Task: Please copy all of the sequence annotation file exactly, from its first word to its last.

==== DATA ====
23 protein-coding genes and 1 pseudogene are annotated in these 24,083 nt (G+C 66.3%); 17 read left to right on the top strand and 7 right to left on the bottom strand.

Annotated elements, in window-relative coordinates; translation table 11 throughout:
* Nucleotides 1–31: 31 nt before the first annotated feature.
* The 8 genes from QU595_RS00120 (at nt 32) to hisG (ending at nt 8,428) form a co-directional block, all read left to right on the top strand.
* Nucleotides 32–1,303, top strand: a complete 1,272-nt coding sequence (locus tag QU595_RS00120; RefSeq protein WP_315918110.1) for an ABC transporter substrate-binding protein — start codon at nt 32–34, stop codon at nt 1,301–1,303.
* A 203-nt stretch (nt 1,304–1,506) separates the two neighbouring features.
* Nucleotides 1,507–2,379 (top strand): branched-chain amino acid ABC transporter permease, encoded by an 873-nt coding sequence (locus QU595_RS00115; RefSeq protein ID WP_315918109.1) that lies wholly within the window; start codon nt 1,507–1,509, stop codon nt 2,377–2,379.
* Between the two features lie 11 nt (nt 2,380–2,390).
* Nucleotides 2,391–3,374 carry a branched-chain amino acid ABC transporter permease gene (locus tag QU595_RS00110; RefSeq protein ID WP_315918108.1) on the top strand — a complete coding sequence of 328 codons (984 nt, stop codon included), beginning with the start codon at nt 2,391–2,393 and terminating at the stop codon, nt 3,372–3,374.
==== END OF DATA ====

23 protein-coding genes and 1 pseudogene are annotated in these 24,083 nt (G+C 66.3%); 17 read left to right on the top strand and 7 right to left on the bottom strand.

Annotated elements, in window-relative coordinates; translation table 11 throughout:
* Nucleotides 1–31: 31 nt before the first annotated feature.
* The 8 genes from QU595_RS00120 (at nt 32) to hisG (ending at nt 8,428) form a co-directional block, all read left to right on the top strand.
* Nucleotides 32–1,303, top strand: a complete 1,272-nt coding sequence (locus tag QU595_RS00120; RefSeq protein WP_315918110.1) for an ABC transporter substrate-binding protein — start codon at nt 32–34, stop codon at nt 1,301–1,303.
* A 203-nt stretch (nt 1,304–1,506) separates the two neighbouring features.
* Nucleotides 1,507–2,379 (top strand): branched-chain amino acid ABC transporter permease, encoded by an 873-nt coding sequence (locus QU595_RS00115; RefSeq protein ID WP_315918109.1) that lies wholly within the window; start codon nt 1,507–1,509, stop codon nt 2,377–2,379.
* Between the two features lie 11 nt (nt 2,380–2,390).
* Nucleotides 2,391–3,374 carry a branched-chain amino acid ABC transporter permease gene (locus tag QU595_RS00110; RefSeq protein ID WP_315918108.1) on the top strand — a complete coding sequence of 328 codons (984 nt, stop codon included), beginning with the start codon at nt 2,391–2,393 and terminating at the stop codon, nt 3,372–3,374.